After he arrived in Edmonton, he was stabbed in a gang hit, and wound up in segregation again, this time for another few months. He then moved to the federal prison in Drumheller, Alta., where, fearing he was about to be attacked, he stabbed someone and wound up being returned to Edmonton to do more time in the hole.

Around 2001, he was transferred to Collins Bay, in Ontario, where he got in trouble for his alleged role in a riot, and spent about nine months in segregation, he said. At the time, segregation had him debating whether to cut himself or hang himself, he said. Then, in 2007, he was suspected of tattooing other inmates at Fenbrook Institution in Ontario and spent nearly a month in isolation.

As he neared his 600th day in solitary in Regina, I asked Richard which period had been the most difficult. “Probably here,” he replied. “It’s been longer, and you don’t have much here.”

As hard as it was, over the 20 months Richard had learned how to survive. He was taking it day by day, a phrase he repeated like a mantra every time he called me. “It’s been a roller coaster, up and down. I really had some bad times, some bad thoughts. You just start thinking along the lines of maybe this is it, maybe this is how I’m going to end it. Suicide is probably one of the main things down here,” Richard said. “I pretty much went through that. I was going to end my life. … I didn’t think I could do it. I didn’t think I could stay down here in the hole that long.”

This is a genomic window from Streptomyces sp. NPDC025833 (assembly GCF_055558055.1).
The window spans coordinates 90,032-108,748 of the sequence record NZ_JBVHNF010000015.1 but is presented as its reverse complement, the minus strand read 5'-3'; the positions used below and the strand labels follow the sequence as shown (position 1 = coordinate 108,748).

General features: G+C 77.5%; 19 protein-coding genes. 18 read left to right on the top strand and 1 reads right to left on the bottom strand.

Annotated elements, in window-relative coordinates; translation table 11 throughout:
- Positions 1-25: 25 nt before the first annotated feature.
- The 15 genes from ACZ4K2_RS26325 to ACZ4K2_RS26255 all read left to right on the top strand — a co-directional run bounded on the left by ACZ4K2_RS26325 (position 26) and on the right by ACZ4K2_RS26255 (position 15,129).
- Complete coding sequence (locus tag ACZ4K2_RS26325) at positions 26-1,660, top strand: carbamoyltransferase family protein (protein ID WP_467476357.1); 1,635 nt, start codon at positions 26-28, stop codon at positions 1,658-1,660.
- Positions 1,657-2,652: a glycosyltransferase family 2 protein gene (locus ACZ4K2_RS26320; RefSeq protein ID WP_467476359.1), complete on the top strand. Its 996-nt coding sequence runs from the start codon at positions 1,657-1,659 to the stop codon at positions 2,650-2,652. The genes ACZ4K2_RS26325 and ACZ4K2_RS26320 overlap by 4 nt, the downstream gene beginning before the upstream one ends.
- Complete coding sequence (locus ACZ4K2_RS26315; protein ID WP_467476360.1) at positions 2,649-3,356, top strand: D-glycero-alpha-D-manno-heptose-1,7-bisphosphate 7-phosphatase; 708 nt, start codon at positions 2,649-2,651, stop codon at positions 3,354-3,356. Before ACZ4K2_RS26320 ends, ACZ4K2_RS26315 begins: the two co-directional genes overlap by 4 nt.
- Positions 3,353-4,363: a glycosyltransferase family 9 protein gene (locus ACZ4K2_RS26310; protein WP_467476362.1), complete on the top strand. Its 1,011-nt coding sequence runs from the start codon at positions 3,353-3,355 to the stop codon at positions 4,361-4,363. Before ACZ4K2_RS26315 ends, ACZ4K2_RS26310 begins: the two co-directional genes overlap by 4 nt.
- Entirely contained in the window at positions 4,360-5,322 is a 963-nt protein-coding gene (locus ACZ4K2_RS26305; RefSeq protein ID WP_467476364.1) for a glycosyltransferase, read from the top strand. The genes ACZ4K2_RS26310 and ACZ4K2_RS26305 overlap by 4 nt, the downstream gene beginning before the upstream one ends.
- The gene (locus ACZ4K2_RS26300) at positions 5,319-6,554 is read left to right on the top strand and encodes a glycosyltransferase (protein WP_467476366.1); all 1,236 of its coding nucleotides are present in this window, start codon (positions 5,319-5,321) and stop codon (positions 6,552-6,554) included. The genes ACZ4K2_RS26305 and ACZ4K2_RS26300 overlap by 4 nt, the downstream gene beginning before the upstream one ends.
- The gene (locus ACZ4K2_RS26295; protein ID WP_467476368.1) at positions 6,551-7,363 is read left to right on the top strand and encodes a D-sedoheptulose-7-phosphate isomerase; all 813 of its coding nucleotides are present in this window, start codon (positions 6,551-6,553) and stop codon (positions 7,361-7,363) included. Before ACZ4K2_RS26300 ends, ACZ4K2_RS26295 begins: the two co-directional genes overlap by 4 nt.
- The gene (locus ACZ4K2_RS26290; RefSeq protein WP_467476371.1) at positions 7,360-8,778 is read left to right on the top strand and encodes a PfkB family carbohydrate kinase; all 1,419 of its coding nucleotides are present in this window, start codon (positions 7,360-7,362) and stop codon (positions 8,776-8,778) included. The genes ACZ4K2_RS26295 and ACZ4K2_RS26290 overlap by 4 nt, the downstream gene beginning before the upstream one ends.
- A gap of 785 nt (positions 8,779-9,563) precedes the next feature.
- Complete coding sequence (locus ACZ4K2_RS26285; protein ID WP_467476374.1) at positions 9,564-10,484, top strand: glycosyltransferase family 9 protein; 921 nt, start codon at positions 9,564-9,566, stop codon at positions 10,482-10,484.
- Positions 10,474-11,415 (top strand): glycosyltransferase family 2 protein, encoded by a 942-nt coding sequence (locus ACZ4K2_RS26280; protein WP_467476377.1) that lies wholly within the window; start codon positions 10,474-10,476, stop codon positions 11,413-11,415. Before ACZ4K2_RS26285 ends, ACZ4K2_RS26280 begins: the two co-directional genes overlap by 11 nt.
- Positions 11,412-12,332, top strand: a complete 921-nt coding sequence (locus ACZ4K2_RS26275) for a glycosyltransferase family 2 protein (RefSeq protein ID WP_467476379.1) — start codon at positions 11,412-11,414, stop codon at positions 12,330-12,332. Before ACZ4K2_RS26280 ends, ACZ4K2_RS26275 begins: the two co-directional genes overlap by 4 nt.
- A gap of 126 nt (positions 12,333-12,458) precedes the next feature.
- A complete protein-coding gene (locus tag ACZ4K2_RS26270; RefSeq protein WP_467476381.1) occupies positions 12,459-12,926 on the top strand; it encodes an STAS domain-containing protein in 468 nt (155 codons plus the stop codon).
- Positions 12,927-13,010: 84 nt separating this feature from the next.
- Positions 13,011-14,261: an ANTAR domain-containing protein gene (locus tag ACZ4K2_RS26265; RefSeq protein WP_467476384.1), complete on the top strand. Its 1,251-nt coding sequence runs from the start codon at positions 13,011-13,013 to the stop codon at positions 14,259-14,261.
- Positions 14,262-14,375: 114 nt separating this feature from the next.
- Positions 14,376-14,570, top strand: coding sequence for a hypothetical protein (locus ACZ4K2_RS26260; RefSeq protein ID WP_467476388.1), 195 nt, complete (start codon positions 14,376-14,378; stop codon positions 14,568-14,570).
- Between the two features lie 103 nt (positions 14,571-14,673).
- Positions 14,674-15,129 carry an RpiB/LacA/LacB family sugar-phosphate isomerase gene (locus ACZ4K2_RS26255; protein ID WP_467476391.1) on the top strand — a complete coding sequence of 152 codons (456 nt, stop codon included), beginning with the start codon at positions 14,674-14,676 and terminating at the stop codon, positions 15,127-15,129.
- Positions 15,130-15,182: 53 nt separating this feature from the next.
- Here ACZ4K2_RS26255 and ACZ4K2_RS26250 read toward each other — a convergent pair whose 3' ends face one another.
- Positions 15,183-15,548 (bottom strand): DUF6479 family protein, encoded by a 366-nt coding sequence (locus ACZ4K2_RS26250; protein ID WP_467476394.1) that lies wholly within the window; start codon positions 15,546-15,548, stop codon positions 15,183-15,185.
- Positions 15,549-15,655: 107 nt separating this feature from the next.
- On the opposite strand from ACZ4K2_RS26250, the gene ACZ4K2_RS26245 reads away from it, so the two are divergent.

Getting the cleaner’s job helped him stay sane. Another of his coping mechanisms was to sleep all day. Richard said his routine was to stay up until midnight, fall asleep with the radio on for company, and then sleep until it was time to serve breakfast. After he finished handing out the trays, he would sleep until just before lunch, and then nap again after lunch, before finally waking around 4. Such a routine might sound like a hallmark of depression, but Richard saw it as a way to escape reality.

“I think I’ve changed quite a bit. I’m more quiet, more calm about things, I don’t rush through things. I’m humble. When we do have things down here, I’m really grateful for it,” he said.

In November, with the Gladue report complete, the Crown and defence made their arguments for sentencing, and the judge said she would take more time to weigh her decision. The Crown was seeking 10 years in prison, while the defence argued for 3 ½ years. Richard was sent back to segregation for another six weeks.

Then, on Jan. 8, he sat in the prisoner’s box in Regina court one last time.

The judge offered a summary of the findings of the Gladue report. It described Richard’s life, the influence on his parents of the sexual and physical abuse of the residential school, his early years of privation and hunger, and the violence and substance abuse that surrounded him in childhood. Richard said he was physically and sexually abused as a child.

The judge also described one incident that especially marked him. Richard said that, in Winnipeg, a teacher once stood him on a chair in front of the other students and pointed at his dirty clothes. Richard claimed the teacher told the children that this is why they should do their homework and get good grades; otherwise they would end up looking like him. Tears slid down Richard’s cheeks when the judge described this incident.